Sunday, May 18, 2014

More info from ASCO....PV-10...Rose Bengal for melanoma....

I think PV10 (a 10% Rose Bengal solution) is a very interesting approach for melanoma patients with dermal and subcutaneous tumors.  I've been reporting on it for the past couple of years as data has become available and will list my prior posts at the bottom of this one so you can follow the history of it yourself if interested.

Here's a synopsis of the latest out of ASCO:

Efficacy of intralesional Rose Bengal in patients receiving injection of all existing melanoma in phase II study PV-10-MM-02

2014 ASCO abstract No: 9027, Authors:  Agarwala, Thomplson, Smithers, et al....St. Lukes in Easton, PA;  University of Sydney, Sydney, Australia; Brisbane Hospital, Brisbane, Australia; MD Anderson, Houston, TX; University of Louisville, Lousiville, KY; California Pacific, San Fran, CA; Provectus Pharm, Knoxville, TN.

Safety and efficacy of intralesional treatment of cutaneous melanoma with rose bengal (PV-10) was evaluated in an 80 patient international, multicenter, single arm phase II trial. Patients with a median of 6 previous interventions and a 6.3 cm median sum lesion diameter in biopsy confirmed melanoma, were given PV-10 into up to 20 cutaneous and subcutaneous lesions up to 4 times over a 16-week period and were followed for 52 weeks.  RESULTS:  In the subgroup of 28 patients who received PV-10 into all existing melanoma lesions (therefore had NO un-injected lesions) the overall response rate was 71% with 50% experiencing a complete response.  In these patients with all disease injected plus 26 other patients with uninjected disease limited to by-stander lesions - complete response was achieved in 232 of 363 injected lesions.  121 lesions required a single injection for complete response, 84 required 2 injections, 22 required 3, and 5 required 4 injections.  Additionally, 10 of 28 UN-INJECTED bystander lesions achieved complete response.  CONCLUSIONS:  The high rate of symptom control in refractory patients, manifested in a complete response of injected lesions after minimal intervention, is the basis for a breakthrough therapy application based on the 28 patient "all treated" subgroup.  Although the primary ablative effect is responsible for complete response in injected tumors, durability of response and bystander response implicate an immunologic mechanism of action secondary to ablation.

Assessment of immune and clinical efficacy after intralesional PV-10 in injected and uninjected metastatic melanoma patients.

2014 ASCO abstract No:  9028, Authors:  Sarnaik, Crago, Weber, et al...of Moffitt, Tampa, FL

Intralesional therapy is under investigation to treat dermal and subq mets in melanoma. In mice...injection of PV-10 (10% rose bengal) induced regression of injected and uninjected "bystander" lesions.  We observed a consistent increase in anti-tumor T cell responses following injection of PV-10 in the mouse  A pilot clinical trial enrolled 8 patients.  Two study lesions in each patient were sampled by biopsy pre-treatment; one of the two lesions was injected with PV-10, then both residual sites were completely excised.  We compared tumors before and after treatment with staining and MelanA immunohistochemistry.  Blood samples were studied before and after injections were done.  RESULTS:  Treatment with injected PV-10 led to a complete response when the removed tumors were examined as a pathology sample for both the injected AND uninjected (bystander) lesions in 4 of the 8 patients.  In all 8 patients...examination of both of their removed tumors....showed at least partial regression of the injected lesion. HALF the patients, both of their tumors (injected and noninjected) had a complete response.  In all 8 of the patients, the injected lesions had at least a partial response.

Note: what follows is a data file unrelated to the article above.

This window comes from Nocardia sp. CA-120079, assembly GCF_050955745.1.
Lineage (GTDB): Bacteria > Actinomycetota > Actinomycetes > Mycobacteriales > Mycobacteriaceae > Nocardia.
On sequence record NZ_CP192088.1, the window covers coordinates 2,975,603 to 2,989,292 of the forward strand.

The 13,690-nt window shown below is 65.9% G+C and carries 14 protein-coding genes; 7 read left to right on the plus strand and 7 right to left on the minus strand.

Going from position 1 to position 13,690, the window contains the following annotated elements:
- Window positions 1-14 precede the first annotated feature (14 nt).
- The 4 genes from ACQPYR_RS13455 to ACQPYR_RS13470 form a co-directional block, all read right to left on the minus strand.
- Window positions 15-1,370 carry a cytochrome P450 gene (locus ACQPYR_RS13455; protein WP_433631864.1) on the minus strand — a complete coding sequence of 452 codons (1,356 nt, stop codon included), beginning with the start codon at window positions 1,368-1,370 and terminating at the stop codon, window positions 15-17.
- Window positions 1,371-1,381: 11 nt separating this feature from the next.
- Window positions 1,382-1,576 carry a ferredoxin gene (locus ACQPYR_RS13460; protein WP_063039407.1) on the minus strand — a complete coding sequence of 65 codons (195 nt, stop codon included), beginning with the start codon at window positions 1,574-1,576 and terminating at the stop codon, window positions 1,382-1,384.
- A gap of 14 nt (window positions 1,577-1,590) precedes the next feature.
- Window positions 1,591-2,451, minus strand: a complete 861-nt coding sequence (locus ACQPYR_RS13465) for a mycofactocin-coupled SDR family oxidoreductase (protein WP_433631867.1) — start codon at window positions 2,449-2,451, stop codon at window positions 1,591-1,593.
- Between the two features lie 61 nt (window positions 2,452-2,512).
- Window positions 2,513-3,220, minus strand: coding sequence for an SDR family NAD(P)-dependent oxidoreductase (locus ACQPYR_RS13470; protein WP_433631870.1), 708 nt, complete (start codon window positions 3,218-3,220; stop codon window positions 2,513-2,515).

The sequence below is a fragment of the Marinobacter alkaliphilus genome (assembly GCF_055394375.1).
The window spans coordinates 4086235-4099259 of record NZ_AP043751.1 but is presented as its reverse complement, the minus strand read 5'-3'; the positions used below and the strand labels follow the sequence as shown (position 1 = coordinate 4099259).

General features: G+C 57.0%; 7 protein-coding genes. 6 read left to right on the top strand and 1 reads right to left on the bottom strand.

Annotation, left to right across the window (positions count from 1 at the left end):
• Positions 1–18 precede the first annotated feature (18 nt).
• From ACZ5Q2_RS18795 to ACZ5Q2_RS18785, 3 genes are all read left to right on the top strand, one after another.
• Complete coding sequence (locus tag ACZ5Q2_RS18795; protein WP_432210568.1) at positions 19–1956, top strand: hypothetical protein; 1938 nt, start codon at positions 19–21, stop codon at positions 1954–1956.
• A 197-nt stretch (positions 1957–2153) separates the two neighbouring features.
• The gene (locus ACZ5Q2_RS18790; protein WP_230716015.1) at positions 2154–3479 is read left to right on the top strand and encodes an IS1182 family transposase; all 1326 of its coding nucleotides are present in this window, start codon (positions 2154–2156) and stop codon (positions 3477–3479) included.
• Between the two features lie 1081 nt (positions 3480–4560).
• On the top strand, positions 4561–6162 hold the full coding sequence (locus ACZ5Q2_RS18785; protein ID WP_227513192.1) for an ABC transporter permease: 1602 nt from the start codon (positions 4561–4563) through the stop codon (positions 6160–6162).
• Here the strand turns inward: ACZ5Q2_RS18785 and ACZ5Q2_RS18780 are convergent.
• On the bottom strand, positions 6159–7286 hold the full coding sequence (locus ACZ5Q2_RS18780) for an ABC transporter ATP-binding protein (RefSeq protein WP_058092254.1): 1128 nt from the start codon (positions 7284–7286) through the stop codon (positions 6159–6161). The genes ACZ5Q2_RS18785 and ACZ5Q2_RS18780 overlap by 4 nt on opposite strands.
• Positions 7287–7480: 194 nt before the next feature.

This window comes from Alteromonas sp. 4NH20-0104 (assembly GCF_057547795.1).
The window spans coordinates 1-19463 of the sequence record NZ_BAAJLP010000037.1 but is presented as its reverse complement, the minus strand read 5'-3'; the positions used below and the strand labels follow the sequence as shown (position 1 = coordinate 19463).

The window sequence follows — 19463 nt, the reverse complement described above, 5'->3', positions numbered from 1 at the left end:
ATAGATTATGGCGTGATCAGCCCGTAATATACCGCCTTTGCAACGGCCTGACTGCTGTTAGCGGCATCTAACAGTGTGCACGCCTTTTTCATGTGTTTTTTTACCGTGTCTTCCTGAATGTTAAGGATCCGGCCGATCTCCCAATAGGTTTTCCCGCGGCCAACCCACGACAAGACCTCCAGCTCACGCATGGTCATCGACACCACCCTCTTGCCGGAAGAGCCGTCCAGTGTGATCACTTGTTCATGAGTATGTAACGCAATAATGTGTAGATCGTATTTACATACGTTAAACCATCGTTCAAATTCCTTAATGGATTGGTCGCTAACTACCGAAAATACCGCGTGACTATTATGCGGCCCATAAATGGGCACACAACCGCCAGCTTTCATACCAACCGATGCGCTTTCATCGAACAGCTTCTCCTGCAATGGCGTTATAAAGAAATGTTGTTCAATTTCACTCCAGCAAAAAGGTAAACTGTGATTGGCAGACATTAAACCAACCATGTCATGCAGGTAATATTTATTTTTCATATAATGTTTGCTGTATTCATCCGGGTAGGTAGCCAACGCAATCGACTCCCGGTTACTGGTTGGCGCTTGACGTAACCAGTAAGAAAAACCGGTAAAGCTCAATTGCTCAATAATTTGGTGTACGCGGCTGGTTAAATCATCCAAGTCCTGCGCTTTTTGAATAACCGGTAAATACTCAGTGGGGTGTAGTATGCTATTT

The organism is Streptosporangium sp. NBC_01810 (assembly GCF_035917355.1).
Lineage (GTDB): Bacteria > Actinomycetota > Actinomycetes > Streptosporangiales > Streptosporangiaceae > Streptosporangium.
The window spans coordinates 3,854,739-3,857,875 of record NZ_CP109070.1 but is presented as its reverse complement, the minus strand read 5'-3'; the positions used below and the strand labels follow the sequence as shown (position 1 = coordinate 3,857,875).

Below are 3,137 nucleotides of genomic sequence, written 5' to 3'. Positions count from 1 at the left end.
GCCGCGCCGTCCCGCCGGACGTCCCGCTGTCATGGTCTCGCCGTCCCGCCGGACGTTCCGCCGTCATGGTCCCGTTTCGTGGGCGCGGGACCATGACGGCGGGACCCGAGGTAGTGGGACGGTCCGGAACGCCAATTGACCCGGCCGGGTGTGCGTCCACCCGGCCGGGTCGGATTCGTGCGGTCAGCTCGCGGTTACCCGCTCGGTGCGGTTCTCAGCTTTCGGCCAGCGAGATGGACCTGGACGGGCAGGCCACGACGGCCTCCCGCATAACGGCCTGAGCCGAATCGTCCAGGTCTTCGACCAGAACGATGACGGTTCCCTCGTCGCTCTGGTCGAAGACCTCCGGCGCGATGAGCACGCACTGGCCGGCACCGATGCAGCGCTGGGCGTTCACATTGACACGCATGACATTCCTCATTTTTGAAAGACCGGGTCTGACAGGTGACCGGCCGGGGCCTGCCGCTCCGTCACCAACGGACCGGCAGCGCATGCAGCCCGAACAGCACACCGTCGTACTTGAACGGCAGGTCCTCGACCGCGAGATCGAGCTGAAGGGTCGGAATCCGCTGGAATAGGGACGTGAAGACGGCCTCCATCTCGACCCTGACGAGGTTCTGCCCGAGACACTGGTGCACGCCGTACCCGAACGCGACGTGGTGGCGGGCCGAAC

NOTES: Blood work demonstrated a statistically significant increase in circulating cytotoxic T cells.  Patient history = 6 of 8 patients treated with PV-10 had metastatic disease refractory to prior ipi, anti-PD1 and/or vemurafenib therapy.  4 of these 6 patients demonstrated complete response in both their injected and uninjected tumors on the pathology exam. 

Hmmmm....wonder (not that it really matters) how long the injected tumors were left in place, before both tumors were removed??  Though these are clearly small numbers....and change from patient data to tumor by tumor data in the first report can be seems to me that this approach could provide significant relief if not eradication of disease in some.  Best - c

Rose Bengal/PV 10 - 2012

Rose Bengal/PV 10 - 2013

Rose Bengal/PV 10 - 2014


  1. Wow, you never know the capabilities of some things. I dod hope it is pursued!

  2. Wow! That's a high percentage with a complete response! Hopefully they will get some bigger trials going with this.

  3. That is cool, but (like you implied) creepy to leave the tumors long enough to watch and wait.

    1. It wasn't so much that I thought it was creepy...but wondered how long it took for the body to attack the non-injected tumor! I hope it was quick! Once you have the tumors...and know it...creepy is done!

  4. Detection of Immune Cell Infiltration Into Melanomas Treated by PV-10, a Feasibility Study
    Clinical Trial ID: NCT01760499
    Study Start Date: January 2013
    Estimated Study Completion Date: December 2014
    Estimated Primary Completion Date: December 2014 (Final data collection date for primary outcome measure)

    Positive results of this study should have a major impact on other catalysts.